HIGHLAND | Northwest Indiana families joined an estimated 12,000 parents, health care providers and advocates at Labor Day rallies around the country to call attention to what they consider a crisis in U.S. maternal health care. Supporters called for safer, evidence-based birth practices that put women and babies before profits, convenience and liability concerns.
The 2013 Rally to Improve Birth took place in more than 170 U.S. cities, Japan, Australia, and Canada, at 10 a.m. local time, Monday. Locally, participants gathered with signs at the northwest corner of U.S. 41 and Ridge Road near Wicker Park and drew the attention of passing motorists.
Indiana’s C-section rate of 30.3 percent is significantly higher than the 15 percent suggested by the World Health Organization as a highest recommended rate, said Amy Bauer, local rally organizer, in a news release. While some have pointed to older, more obese, less healthy mothers as the reason for such high rates of Cesarean surgery, Bauer added, research shows that the most variability in rates is currently among low-risk women, and the Joint Commission, the national accrediting body for hospitals, recently pointed to “physician factors” as the driving force in these differences.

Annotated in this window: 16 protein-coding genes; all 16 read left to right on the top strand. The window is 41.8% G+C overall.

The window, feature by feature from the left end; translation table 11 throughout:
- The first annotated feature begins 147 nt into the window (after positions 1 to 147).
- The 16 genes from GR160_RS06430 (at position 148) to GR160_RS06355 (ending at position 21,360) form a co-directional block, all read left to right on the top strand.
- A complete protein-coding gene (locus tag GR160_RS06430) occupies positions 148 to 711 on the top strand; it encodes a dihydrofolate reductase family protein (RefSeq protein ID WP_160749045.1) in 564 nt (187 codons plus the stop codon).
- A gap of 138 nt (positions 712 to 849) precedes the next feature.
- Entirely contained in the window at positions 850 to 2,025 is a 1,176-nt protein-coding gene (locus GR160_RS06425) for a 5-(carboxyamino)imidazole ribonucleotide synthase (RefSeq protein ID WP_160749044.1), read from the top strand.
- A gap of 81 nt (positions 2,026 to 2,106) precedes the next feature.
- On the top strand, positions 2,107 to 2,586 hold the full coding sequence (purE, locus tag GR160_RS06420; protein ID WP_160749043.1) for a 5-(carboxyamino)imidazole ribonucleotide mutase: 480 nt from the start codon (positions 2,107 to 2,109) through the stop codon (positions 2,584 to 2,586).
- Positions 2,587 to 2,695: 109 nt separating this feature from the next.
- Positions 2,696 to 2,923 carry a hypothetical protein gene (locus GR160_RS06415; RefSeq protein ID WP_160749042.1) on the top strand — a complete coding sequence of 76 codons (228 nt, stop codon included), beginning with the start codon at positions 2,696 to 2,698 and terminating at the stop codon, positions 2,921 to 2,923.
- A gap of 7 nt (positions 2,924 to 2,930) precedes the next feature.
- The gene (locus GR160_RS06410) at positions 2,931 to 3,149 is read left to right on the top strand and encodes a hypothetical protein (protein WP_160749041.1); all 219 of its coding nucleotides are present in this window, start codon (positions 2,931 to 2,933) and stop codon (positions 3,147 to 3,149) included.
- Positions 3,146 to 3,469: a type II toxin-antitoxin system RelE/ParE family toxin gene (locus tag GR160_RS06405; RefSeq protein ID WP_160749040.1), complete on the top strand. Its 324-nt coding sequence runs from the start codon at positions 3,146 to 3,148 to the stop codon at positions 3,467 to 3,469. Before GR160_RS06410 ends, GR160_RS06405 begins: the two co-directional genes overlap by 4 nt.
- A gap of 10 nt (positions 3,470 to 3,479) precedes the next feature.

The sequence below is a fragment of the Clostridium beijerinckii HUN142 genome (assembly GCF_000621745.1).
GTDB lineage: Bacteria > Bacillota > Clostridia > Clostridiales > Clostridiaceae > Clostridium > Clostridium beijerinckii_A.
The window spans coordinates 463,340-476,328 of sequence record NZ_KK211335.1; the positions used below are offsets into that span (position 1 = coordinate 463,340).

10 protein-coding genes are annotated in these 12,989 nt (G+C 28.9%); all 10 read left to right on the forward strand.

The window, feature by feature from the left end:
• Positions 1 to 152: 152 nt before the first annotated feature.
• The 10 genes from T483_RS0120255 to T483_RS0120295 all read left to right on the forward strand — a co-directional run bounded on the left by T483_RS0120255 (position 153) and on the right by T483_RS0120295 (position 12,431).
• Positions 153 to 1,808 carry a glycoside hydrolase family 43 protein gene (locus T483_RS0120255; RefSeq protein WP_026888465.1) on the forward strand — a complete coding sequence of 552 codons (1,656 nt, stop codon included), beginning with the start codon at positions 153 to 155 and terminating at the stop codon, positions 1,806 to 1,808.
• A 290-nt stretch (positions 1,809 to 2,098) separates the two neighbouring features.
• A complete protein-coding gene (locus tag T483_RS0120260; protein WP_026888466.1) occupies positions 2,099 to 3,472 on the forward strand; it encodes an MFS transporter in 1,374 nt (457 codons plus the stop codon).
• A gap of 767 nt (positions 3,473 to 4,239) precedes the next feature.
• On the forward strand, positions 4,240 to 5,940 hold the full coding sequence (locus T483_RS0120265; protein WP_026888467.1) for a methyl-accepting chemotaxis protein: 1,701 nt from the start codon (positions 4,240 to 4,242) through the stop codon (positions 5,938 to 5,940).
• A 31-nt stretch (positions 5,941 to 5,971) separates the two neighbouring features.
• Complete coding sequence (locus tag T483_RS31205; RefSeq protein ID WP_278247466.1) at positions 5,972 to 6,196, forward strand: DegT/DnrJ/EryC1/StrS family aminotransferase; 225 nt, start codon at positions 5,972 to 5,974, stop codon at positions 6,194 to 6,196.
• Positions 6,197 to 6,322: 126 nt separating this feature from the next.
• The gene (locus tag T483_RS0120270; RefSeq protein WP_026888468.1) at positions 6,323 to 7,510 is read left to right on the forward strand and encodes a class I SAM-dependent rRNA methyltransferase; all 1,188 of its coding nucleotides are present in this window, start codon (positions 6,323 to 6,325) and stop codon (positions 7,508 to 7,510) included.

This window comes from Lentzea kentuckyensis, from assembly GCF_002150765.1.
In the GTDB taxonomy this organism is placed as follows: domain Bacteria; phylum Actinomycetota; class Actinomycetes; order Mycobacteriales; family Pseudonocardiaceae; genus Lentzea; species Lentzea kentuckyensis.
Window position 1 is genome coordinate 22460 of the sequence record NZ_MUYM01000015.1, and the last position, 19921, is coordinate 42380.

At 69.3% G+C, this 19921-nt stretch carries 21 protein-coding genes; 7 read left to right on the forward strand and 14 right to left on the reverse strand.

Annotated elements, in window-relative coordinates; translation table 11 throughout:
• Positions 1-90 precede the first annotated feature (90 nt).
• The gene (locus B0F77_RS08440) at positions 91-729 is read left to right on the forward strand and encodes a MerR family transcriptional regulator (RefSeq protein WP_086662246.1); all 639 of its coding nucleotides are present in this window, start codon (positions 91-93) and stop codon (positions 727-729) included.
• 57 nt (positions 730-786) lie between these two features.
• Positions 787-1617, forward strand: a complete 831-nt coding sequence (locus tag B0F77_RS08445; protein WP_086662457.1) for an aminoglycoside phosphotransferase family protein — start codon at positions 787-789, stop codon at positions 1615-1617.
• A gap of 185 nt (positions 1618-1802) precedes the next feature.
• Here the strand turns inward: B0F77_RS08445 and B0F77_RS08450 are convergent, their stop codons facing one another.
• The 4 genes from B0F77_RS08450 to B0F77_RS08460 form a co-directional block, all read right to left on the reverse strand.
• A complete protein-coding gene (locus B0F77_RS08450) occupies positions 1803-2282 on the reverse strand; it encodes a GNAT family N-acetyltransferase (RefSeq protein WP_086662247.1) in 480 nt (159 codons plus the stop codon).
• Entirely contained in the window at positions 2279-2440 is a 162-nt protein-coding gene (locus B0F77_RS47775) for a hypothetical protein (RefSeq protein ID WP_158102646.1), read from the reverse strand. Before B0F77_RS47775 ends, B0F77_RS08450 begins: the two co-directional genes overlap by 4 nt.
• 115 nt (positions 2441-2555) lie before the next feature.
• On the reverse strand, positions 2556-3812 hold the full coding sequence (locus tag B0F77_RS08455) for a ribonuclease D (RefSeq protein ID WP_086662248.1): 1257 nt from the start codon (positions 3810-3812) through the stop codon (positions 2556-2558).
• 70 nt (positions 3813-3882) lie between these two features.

And, though the U.S. has the highest maternity care costs in the world, it ranks 45th in maternal safety, according to data from the United Nations, which lists the U.S. maternal death rate as tied with that of Iran and Hungary.
The local rally "went really well," Bauer said, with 68 people participating. In addition to local news media, added Bauer, who works for ImprovingBirth.org, the mothers’ advocacy group organizing the rally, the event was promoted on Facebook and by supportive practitioners.
"We'd like to open the door to some area practitioners and and get a dialog going" about maternity issues," Bauer said. "C-section rates and maternal mortality statistics in this country are abominable."
Rally attendees called for maternity practices that put mothers and babies first, including obtaining fully informed consent, using medical interventions only when necessary and reducing the rate of Cesarean section.